Publications

Re-imagining Australia: Migration, culture, diversity

Practical suggestions on the challenges and opportunities ahead


Outline of Australia drawn in red dirtThis publication gathers together 11 essays from leading academics and practitioners that look at particular aspects of ethnic pluralism in Australia. For instance, the inclusion of diverse voices in national democratic politics is an important issue in understanding whether, or how far, ethnicity acts as a source of political division in Australia.

The publication follows on from former WA Premier Geoff Gallop’s Inaugural Laki Jayasuriya Oration (March 2020).

Re-imagining Australia: Migration, culture, diversity (PDF 0.8MB)

2020 Inaugural Laki Jayasuriya Oration

Democracy, Human Rights and Multiculturalism: Can there be consensus?

The inaugural Laki Jayasuriya Oration was delivered by The Honourable Geoff Gallop, AC FIPAA, former Premier of Western Australia and Emeritus Professor of the University of Sydney.

The oration was created in honour of Emeritus Professor Laksiri (Laki) Jayasuriya (1931-2018) who was an intellectual, policy and campaigning pioneer. Having first arrived at The University of Sydney in the 1950s, he had an extraordinary career in academia, working at the interface of government and community organisations.

2020 Laki Jayasuriya Oration (PDF 5MB)

Let Every Stage Advance

Policy Ideas for Australia’s Fiftieth Parliament


Parliament House

Let Every Stage Advance: Policy Ideas for Australia’s Fiftieth Parliament contains 11 short essays from newly elected federal MPs andSenators, on the topic of a policy idea whose time is yet to come. The project has sought to engage with politicians, at the start of their parliamentary careers, on long-term public policy challenges that face our nation over the next 15 years.

Let Every Stage Advance (PDF 1MB)

Big Issues for Western Australia


Perth

Big Issues for Western Australia gets opinion formers to look at concerns that are vital for the future success of the state’s economy, communities, public services and social cohesion. Contributors are focused on old and new problems, fresh ideas and approaches, and crucially, the use of evidence and expertise to set policy choices, drawing on examples of what works elsewhere that can have traction in WA.

Big Issues for Western Australia (PDF 1.07MB)

 

2019 Reid Oration


This year’s lecture was delivered by The Honourable Geoff Gallop, AC FIPAA, former Premier of Western Australia and Emeritus Professor of the University of Sydney. In his scintillating speech, Professor Gallop examined the case for political reform and the culture of political activism in Australia based on the radical agenda around constitutional change, and drew on the examples of the referendum on the Australian Republic, the campaigns for legally protected rights and liberties and, finally, indigenous recognition.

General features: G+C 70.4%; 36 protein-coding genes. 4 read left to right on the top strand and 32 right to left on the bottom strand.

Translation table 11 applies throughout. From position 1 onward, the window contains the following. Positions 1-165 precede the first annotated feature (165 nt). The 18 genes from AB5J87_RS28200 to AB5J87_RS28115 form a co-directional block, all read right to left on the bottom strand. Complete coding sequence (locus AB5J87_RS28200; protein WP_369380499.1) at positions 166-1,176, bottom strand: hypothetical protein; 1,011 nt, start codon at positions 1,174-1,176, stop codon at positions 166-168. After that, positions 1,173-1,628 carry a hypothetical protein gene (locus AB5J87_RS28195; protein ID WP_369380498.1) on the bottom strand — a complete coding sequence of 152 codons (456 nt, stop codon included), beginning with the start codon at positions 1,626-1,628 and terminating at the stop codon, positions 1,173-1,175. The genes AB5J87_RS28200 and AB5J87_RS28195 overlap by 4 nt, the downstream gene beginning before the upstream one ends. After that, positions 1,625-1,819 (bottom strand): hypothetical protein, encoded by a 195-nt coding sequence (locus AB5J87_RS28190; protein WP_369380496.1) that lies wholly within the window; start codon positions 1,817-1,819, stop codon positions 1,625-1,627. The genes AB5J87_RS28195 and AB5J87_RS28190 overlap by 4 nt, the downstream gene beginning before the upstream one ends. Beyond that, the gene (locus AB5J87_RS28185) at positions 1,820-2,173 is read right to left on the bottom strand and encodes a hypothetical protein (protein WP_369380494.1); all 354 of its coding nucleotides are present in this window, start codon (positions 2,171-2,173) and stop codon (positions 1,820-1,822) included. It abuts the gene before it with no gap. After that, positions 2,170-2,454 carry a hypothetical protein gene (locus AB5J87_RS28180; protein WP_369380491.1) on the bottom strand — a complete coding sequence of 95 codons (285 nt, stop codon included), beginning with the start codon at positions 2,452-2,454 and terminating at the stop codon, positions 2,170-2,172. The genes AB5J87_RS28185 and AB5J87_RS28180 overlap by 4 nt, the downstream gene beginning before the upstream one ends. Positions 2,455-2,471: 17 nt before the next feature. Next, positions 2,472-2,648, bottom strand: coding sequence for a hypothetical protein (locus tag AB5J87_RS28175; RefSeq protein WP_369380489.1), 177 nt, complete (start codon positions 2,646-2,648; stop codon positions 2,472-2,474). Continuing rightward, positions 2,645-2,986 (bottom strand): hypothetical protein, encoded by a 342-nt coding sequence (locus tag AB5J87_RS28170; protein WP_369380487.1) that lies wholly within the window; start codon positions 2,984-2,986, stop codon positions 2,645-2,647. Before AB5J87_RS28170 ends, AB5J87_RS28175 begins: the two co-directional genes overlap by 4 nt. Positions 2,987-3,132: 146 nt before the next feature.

2019 Reid Oration (PDF 3.4MB)

From workplace stress to workplace wellness: An assessment of the health and well-being of local government Chief Executive Officers in Western Australia


Board room meeting

Local government Chief Executive Officers across the State of Western Australia are facing unprecedented levels of work-related stress. This report documents, for the first time ever, their previously hidden afflictions. Using a multi-method approach to data collection, researchers employed inductive focus groups, abductive in-depth qualitative interviews and deductive quantitative survey research to shine an important light not only on the extent of their distress, but also on the relevant antecedents and effects.

This report was prepared for Local Government Professionals Australia WA.

From workplace stress to workplace wellness (PDF 5.5MB)

Our Priorities: Sharing Prosperity | UWA Capability Statement


UWA Winthrop Hall

In February 2019, the WA Government published ‘Our Priorities: Sharing Prosperity’. This contained the essential story of how government would seek to build better outcomes for the people of our state.

To achieve that goal requires knowledge, expertise and know-how. It requires better and timely use of the capabilities of The University of Western Australia. Making a genuine difference to the six pillars of ‘Our Priorities’ is of great importance to UWA, and we have created our response to the government's initial statement.

Our Priorities - UWA Capability Statement (PDF 0.6MB)